King starts off by talking about how some people are born with a “taste for horror”. These people tend to be loners who are not comfortable in groups and have trouble making friends. He believes that all people have a “taste for horror” but some have it more than others. For example, he says that serial killers probably love horror movies because they can relate to the violence on screen.
King then goes on to explain why we love being scared. He argues that it is a way for us to release our built up anxiety and tension. Horror movies provide us with a safe outlet for our fears and anxieties. We know that the violence on screen is not real, but it still gives us a thrill.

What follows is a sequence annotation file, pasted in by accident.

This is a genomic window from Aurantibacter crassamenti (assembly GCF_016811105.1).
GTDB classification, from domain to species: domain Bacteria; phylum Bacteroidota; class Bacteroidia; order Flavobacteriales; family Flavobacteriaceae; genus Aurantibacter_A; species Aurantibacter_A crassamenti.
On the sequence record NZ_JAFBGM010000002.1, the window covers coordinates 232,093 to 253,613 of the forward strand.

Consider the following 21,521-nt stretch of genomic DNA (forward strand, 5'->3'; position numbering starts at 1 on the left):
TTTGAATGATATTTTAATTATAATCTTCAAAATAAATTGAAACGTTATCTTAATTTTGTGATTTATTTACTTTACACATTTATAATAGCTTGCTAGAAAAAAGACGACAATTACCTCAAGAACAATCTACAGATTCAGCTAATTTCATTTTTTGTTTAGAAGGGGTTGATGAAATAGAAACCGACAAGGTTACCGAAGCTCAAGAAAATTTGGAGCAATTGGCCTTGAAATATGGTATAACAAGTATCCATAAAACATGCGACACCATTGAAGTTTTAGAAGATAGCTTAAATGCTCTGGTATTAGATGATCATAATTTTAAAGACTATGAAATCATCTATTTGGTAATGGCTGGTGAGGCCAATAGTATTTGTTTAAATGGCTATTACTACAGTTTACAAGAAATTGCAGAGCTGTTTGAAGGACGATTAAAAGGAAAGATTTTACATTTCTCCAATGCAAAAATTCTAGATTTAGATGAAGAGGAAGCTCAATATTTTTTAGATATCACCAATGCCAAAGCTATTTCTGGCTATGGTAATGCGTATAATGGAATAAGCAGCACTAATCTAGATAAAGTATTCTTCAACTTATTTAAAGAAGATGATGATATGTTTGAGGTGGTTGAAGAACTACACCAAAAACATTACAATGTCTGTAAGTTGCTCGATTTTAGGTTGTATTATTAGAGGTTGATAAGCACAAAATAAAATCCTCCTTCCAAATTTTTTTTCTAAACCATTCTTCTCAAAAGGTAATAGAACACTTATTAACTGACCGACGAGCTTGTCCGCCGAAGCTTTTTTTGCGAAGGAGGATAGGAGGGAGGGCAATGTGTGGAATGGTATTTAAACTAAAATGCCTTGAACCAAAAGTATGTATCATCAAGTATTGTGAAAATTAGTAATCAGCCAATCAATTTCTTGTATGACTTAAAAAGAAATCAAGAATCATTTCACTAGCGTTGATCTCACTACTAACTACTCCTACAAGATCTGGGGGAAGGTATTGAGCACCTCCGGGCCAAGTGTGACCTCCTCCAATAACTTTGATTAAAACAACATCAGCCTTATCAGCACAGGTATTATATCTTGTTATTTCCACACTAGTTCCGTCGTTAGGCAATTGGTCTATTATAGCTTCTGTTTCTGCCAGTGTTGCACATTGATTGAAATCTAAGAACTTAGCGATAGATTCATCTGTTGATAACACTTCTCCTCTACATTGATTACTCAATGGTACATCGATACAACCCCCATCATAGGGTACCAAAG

He also argues that horror movies allow us to confront our fears in a safe environment. By watching someone else facing their fears, we are able to work through our own. Horror movies can help us deal with our fears and learn how to cope with them.
King concludes by saying that horror movies are not for everyone. Some people just don’t like being scared. But for those of us who do, horror movies provide a way for us to release our fears and anxieties in a safe and controlled environment.
Two logical fallacies in particular caught my attention while reading King’s essay. In his essay, King employs two logical fallacies known as loose or hasty generalization and slippery slope. Logical errors are prevalent in writing styles to persuade or deceive the causal reader. Logical fallacies may be seen in advertisements, newspapers, novels, and essays. King employed loose or hasty generalization and a slippery slope in his essay to persuade his readers by using powerful fallacy to support his claims.